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What the dickens Introduction

I'm Mistress Page. I like witty banter and practical jokes. My BFF and I have a roaring good time together, and we teach her husband a few lessons along the way. We might be jokesters, but we're honest, too. And you know what I think?

Where had you this pretty weather-cock?

I cannot tell what the dickens his name is that my husband had him of. What do you call your knight's name, sirrah?

Sir John Falstaff. (3.2.16-20)

Who Said It and Where

Shh. We have a secret to tell you about The Merry Wives of Windsor. Mistress Margaret Page and Mistress Alice Ford—the merry wives—are two BFFs. They're hitched to a couple of rich citizens (that would be Master Page and Master Ford, respectively) but they're fiercely independent and refuse to take a backseat to men in their lives. Good for them, we say.

When old Falstaff decides that he wants to woo them and take their money, the two women have something better planned. They let Falstaff believe they're interested in cheating on their husbands so they can lure him into a bunch of humiliating and painful situations that are designed to punish the "filthy knight."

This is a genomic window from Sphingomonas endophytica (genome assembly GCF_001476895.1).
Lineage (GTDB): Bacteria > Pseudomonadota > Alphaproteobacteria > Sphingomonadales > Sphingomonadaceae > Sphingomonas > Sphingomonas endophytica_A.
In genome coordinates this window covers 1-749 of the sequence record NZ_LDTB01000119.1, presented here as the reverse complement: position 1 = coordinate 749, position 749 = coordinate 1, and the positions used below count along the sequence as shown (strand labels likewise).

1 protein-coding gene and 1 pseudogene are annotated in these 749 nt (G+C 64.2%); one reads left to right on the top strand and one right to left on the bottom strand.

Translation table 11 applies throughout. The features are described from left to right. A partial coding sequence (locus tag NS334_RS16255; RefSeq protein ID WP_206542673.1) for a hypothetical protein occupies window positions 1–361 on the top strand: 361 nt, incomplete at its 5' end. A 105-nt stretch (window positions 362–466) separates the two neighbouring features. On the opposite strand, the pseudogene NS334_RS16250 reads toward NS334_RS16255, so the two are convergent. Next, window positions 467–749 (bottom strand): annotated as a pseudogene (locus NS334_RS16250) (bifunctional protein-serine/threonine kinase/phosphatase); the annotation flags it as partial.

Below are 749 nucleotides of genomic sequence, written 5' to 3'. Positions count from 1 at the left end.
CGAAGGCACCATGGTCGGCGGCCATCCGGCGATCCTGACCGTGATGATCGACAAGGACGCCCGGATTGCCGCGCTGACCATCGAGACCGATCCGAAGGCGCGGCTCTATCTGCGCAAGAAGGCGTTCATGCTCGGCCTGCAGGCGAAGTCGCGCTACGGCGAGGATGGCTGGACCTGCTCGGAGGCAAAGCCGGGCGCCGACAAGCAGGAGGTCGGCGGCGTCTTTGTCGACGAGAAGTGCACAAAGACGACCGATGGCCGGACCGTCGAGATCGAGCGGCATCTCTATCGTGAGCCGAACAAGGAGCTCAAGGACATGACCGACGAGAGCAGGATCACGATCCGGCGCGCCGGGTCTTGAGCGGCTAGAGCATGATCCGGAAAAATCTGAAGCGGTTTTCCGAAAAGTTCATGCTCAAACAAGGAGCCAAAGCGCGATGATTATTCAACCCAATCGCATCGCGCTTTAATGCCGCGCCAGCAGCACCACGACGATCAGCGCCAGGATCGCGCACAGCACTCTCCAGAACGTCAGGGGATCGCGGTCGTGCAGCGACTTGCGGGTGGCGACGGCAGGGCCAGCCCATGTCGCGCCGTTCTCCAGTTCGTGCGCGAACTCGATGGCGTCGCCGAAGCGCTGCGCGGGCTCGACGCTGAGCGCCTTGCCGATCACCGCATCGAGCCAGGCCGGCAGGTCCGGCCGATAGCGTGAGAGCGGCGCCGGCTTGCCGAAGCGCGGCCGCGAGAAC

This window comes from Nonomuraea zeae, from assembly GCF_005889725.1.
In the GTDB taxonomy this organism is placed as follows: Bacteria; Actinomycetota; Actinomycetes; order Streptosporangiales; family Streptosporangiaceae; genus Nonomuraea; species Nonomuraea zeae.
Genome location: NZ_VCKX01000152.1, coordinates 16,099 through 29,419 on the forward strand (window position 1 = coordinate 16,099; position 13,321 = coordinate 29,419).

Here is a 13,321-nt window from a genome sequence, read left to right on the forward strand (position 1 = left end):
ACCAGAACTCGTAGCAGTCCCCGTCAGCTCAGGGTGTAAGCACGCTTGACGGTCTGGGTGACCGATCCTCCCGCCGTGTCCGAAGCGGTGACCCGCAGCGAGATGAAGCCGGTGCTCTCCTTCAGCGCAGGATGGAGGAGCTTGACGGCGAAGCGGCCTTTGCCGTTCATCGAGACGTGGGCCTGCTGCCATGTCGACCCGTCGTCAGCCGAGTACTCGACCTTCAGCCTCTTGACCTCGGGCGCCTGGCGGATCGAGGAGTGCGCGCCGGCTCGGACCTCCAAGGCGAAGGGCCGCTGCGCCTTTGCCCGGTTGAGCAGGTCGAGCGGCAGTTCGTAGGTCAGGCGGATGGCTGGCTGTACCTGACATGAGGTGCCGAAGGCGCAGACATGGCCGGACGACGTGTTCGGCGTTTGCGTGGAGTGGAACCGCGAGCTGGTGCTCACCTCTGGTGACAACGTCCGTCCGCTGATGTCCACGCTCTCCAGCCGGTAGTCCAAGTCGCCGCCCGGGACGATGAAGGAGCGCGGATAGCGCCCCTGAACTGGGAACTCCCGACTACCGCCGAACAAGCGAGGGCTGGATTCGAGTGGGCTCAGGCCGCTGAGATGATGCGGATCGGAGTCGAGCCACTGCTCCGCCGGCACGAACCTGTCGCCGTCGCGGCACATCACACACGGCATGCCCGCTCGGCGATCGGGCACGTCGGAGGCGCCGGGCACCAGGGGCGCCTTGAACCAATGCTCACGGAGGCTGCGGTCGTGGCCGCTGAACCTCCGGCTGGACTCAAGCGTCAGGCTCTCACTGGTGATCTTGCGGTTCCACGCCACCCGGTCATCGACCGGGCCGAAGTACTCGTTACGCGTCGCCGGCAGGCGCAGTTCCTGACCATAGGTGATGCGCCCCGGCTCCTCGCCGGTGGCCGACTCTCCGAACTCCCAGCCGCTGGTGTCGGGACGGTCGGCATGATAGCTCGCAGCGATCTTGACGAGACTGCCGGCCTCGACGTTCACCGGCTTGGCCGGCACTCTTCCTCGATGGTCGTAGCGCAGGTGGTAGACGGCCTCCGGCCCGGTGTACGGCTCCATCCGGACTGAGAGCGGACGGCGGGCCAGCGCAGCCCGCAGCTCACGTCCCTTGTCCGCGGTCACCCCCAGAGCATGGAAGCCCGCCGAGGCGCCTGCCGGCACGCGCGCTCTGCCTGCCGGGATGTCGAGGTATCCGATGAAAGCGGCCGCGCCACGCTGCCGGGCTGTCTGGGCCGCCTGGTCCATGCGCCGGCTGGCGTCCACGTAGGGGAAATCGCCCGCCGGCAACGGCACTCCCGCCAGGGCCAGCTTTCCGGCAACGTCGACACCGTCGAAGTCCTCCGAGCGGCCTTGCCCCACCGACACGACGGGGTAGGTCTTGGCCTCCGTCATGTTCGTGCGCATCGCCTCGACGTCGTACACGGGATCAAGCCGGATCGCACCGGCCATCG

Of course it's all in jest. Except Falstaff doesn't know that. And neither does Master Ford who totally thinks his wife is fooling around behind his back. Uh oh. 

In this scene, Falstaff's boy servant (Robin) follows Mistress Page around like a little puppy. They're on their way to see Mistress Ford when they bump into her jealous, insecure husband.

Master Ford makes a snide crack about his wife's friendship with Mistress Page, saying he thinks that they'd marry each other if their husbands were dead. Mistress Page quips back that, sure, they'd get remarried all right… to "two other husbands." Oh, snap.

Ford asks who Robin works for and Mistress Page pretends not to remember the guy's name. (That would be Falstaff and Master Ford knows it.) Now Ford is totally convinced that Falstaff is sleeping with Mistress Page and Mistress Ford—which is probably just the reaction Mistress Page wanted when she denied knowing Falstaff's name.

Before we go any further, the most important thing Shakespeare wants you to know about these women can be summed up in this statement: "Wives may be merry, and yet honest too" (4.2.89). What does that mean? Well, it means that just because the wives are "merry" (fun-loving and willing to play a few practical jokes, and maybe even a teeny bit flirtatious), doesn't mean they're not "honest" (faithful) spouses.

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